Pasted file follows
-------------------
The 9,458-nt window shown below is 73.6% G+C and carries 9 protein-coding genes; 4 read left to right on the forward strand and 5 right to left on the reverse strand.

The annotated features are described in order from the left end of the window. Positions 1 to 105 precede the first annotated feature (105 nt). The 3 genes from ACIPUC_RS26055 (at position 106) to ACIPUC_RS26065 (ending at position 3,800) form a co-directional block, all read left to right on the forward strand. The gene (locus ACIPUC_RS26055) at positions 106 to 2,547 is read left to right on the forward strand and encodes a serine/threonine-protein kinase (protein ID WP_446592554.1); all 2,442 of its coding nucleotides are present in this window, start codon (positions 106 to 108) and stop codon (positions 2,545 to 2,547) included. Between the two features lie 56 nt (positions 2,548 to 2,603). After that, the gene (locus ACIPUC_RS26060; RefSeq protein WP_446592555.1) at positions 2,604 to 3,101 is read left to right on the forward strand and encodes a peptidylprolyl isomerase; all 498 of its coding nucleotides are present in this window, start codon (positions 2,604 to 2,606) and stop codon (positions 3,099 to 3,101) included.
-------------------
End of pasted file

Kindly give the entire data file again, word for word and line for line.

The 9,458-nt window shown below is 73.6% G+C and carries 9 protein-coding genes; 4 read left to right on the forward strand and 5 right to left on the reverse strand.

The annotated features are described in order from the left end of the window. Positions 1 to 105 precede the first annotated feature (105 nt). The 3 genes from ACIPUC_RS26055 (at position 106) to ACIPUC_RS26065 (ending at position 3,800) form a co-directional block, all read left to right on the forward strand. The gene (locus ACIPUC_RS26055) at positions 106 to 2,547 is read left to right on the forward strand and encodes a serine/threonine-protein kinase (protein ID WP_446592554.1); all 2,442 of its coding nucleotides are present in this window, start codon (positions 106 to 108) and stop codon (positions 2,545 to 2,547) included. Between the two features lie 56 nt (positions 2,548 to 2,603). After that, the gene (locus ACIPUC_RS26060; RefSeq protein WP_446592555.1) at positions 2,604 to 3,101 is read left to right on the forward strand and encodes a peptidylprolyl isomerase; all 498 of its coding nucleotides are present in this window, start codon (positions 2,604 to 2,606) and stop codon (positions 3,099 to 3,101) included.